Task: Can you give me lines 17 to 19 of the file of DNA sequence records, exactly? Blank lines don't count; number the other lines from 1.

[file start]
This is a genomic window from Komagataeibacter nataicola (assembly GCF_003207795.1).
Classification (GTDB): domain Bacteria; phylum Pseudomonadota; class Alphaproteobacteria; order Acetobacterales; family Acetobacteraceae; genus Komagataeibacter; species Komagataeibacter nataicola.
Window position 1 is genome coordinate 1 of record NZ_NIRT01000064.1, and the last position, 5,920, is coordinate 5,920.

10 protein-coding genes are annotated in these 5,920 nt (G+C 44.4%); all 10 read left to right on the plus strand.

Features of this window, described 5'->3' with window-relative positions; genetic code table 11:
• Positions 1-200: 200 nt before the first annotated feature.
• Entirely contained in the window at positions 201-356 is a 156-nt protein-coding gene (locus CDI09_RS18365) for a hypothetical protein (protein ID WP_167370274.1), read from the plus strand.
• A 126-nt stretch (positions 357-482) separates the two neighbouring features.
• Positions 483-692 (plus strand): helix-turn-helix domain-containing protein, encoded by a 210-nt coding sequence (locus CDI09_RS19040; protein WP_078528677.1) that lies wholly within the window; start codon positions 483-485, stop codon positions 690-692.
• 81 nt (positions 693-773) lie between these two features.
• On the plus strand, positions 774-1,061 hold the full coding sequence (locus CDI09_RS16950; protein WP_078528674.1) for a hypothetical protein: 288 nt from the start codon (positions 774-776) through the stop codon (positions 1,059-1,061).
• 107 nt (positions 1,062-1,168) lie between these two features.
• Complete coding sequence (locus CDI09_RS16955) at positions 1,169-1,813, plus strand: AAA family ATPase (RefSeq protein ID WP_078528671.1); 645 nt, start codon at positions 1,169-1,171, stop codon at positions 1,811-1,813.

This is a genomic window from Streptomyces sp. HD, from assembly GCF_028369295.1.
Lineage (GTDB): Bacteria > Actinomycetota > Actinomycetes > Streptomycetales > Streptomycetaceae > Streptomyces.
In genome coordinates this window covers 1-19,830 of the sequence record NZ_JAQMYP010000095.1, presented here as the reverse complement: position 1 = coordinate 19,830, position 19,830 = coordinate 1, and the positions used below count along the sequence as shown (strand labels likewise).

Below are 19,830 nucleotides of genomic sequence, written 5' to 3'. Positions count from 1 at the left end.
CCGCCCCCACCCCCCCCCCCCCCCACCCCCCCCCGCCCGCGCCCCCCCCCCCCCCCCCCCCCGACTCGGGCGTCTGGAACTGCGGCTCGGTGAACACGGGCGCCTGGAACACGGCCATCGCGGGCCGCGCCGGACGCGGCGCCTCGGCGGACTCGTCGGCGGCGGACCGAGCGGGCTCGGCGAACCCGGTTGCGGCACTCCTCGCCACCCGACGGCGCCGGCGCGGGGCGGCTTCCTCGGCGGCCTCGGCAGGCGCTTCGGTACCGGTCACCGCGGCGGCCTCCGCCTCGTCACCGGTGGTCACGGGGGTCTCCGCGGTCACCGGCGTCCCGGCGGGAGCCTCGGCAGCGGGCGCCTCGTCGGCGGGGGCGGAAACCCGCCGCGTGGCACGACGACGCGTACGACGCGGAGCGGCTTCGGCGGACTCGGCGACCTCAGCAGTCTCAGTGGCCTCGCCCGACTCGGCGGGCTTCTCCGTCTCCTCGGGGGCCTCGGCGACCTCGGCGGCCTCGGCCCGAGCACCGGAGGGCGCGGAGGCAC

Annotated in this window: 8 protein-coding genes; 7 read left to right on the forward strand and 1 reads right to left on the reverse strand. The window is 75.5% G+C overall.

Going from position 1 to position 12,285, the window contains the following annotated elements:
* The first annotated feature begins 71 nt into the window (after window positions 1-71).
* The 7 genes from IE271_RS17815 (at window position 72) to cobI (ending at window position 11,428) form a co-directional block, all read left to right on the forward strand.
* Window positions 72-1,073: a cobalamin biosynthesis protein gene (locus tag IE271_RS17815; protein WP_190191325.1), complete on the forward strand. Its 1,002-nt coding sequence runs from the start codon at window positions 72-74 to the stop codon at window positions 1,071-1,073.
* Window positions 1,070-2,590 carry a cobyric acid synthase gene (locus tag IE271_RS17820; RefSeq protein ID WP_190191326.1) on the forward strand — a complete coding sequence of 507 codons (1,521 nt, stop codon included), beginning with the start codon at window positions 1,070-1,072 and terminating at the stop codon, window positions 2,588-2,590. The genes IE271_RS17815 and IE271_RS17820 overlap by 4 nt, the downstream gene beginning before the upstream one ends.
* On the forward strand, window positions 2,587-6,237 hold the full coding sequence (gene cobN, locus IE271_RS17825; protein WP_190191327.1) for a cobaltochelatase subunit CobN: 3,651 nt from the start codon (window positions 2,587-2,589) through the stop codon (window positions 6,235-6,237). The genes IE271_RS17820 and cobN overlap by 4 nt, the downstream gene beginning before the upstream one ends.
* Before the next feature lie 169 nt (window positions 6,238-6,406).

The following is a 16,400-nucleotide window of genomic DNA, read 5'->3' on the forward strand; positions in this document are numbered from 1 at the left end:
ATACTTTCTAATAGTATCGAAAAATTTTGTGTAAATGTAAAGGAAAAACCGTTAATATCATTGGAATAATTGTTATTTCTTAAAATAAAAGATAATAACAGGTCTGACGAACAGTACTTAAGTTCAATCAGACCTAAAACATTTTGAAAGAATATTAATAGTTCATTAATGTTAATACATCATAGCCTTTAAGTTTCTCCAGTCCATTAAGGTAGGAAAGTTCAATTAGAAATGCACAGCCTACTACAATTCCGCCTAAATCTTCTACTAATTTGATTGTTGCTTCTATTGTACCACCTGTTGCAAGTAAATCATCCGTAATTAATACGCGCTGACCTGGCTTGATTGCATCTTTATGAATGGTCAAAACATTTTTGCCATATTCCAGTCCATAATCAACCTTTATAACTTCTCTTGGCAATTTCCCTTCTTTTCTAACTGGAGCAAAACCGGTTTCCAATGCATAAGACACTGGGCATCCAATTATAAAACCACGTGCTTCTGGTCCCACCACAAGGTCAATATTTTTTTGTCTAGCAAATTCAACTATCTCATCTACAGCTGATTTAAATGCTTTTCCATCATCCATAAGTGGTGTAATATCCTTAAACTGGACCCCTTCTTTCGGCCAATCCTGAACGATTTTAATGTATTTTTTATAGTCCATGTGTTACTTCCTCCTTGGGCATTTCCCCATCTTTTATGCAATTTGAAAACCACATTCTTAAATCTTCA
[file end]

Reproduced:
Below are 19,830 nucleotides of genomic sequence, written 5' to 3'. Positions count from 1 at the left end.
CCGCCCCCACCCCCCCCCCCCCCCACCCCCCCCCGCCCGCGCCCCCCCCCCCCCCCCCCCCCGACTCGGGCGTCTGGAACTGCGGCTCGGTGAACACGGGCGCCTGGAACACGGCCATCGCGGGCCGCGCCGGACGCGGCGCCTCGGCGGACTCGTCGGCGGCGGACCGAGCGGGCTCGGCGAACCCGGTTGCGGCACTCCTCGCCACCCGACGGCGCCGGCGCGGGGCGGCTTCCTCGGCGGCCTCGGCAGGCGCTTCGGTACCGGTCACCGCGGCGGCCTCCGCCTCGTCACCGGTGGTCACGGGGGTCTCCGCGGTCACCGGCGTCCCGGCGGGAGCCTCGGCAGCGGGCGCCTCGTCGGCGGGGGCGGAAACCCGCCGCGTGGCACGACGACGCGTACGACGCGGAGCGGCTTCGGCGGACTCGGCGACCTCAGCAGTCTCAGTGGCCTCGCCCGACTCGGCGGGCTTCTCCGTCTCCTCGGGGGCCTCGGCGACCTCGGCGGCCTCGGCCCGAGCACCGGAGGGCGCGGAGGCAC

Annotated in this window: 8 protein-coding genes; 7 read left to right on the forward strand and 1 reads right to left on the reverse strand. The window is 75.5% G+C overall.